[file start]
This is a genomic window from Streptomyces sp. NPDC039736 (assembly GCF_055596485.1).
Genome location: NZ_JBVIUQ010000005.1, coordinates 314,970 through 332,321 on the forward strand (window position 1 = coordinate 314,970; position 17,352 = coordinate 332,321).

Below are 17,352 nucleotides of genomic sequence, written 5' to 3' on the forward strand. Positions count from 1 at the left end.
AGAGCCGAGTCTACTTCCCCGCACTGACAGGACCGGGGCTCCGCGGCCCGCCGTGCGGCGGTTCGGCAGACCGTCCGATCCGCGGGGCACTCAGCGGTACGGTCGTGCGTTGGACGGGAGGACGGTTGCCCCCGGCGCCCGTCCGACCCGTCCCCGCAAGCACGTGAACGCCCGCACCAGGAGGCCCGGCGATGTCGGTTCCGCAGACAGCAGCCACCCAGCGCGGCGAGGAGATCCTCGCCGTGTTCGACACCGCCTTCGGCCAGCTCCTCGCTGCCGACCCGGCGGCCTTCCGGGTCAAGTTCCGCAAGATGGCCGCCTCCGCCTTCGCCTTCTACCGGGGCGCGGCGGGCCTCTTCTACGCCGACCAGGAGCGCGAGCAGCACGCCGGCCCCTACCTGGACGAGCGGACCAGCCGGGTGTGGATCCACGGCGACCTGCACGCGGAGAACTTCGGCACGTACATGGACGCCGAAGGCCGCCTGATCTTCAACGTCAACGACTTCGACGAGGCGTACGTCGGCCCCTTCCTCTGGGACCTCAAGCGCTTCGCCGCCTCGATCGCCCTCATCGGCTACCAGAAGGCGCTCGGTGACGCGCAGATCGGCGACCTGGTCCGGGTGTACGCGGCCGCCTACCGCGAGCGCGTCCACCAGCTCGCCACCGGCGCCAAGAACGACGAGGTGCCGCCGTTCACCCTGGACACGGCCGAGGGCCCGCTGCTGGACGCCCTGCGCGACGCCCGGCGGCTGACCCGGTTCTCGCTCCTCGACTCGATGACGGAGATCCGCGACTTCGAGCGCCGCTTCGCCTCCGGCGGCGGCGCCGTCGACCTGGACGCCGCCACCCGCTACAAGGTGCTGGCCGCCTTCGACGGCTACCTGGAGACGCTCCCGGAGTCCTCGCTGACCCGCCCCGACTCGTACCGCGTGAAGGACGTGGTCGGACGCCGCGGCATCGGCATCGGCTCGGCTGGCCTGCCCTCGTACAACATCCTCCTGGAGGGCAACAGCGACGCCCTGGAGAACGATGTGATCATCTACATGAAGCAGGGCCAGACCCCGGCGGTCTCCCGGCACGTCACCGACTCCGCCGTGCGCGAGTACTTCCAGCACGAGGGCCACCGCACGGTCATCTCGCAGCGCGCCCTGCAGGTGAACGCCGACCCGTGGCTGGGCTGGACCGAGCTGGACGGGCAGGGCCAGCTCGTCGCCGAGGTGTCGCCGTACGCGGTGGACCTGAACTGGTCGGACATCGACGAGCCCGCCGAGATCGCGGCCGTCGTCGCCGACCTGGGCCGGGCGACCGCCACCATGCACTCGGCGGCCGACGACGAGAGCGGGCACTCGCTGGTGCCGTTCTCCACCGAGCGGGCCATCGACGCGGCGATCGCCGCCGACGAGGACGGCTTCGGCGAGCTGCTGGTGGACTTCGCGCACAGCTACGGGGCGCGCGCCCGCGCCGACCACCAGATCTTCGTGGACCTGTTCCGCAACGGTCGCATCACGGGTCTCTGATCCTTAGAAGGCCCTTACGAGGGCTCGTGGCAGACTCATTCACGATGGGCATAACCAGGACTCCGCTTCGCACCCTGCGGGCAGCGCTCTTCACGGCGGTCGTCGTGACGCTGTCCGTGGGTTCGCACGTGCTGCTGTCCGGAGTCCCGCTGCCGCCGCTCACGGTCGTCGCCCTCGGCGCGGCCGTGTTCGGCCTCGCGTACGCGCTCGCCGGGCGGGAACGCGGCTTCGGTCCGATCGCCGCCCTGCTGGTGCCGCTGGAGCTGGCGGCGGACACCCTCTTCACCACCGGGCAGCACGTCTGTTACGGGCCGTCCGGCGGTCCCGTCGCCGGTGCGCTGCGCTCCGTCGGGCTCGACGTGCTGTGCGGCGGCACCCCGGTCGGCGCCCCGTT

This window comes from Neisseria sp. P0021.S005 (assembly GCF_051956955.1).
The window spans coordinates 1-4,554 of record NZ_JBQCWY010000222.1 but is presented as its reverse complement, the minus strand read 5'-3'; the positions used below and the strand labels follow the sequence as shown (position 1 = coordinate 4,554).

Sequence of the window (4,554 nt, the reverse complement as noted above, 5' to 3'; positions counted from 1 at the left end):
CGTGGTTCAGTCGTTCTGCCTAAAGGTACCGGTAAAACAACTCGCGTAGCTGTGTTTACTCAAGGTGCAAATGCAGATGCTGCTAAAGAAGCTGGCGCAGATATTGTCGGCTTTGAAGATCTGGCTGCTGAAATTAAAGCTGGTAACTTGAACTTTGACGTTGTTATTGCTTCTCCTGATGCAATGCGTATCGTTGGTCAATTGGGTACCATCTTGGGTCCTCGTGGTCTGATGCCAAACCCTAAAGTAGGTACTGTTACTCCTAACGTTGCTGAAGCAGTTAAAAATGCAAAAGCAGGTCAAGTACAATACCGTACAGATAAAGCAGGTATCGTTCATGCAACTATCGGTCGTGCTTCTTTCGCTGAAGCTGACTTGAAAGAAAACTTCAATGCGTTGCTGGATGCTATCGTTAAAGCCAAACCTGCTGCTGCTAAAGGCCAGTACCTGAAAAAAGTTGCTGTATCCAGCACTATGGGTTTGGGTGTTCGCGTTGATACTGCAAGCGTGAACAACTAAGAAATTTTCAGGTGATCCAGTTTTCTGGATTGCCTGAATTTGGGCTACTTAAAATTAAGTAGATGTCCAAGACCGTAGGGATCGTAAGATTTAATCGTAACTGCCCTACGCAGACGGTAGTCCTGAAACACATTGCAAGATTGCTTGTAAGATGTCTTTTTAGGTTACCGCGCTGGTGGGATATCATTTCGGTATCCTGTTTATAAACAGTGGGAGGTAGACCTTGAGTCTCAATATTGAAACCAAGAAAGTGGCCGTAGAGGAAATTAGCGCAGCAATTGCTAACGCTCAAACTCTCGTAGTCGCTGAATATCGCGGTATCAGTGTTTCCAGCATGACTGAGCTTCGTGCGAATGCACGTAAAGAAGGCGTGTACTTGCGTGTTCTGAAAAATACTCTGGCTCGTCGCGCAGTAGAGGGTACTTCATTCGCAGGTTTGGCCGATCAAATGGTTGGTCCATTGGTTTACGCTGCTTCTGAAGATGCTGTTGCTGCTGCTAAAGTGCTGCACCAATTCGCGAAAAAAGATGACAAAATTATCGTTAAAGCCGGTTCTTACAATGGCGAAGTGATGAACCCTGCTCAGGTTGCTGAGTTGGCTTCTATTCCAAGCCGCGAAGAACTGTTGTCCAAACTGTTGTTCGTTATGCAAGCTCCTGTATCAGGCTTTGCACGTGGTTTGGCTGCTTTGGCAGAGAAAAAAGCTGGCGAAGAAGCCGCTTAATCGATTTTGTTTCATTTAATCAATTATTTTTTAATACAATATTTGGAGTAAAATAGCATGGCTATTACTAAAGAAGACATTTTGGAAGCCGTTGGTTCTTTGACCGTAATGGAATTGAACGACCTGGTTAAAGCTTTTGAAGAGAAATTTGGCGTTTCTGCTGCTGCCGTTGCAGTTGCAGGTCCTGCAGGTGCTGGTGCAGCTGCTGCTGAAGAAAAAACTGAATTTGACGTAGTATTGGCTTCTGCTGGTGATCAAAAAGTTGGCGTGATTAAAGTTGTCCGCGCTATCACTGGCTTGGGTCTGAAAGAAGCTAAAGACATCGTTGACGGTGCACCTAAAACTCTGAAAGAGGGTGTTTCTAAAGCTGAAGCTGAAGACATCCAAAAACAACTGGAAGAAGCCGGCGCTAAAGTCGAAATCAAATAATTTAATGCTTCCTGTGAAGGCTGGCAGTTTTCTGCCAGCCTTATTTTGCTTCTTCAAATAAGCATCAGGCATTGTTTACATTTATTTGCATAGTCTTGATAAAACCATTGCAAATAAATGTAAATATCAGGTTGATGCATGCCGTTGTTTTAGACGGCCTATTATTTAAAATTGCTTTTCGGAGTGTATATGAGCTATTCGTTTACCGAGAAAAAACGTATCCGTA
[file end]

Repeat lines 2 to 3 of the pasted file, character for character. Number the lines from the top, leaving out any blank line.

Genome location: NZ_JBVIUQ010000005.1, coordinates 314,970 through 332,321 on the forward strand (window position 1 = coordinate 314,970; position 17,352 = coordinate 332,321).

Below are 17,352 nucleotides of genomic sequence, written 5' to 3' on the forward strand. Positions count from 1 at the left end.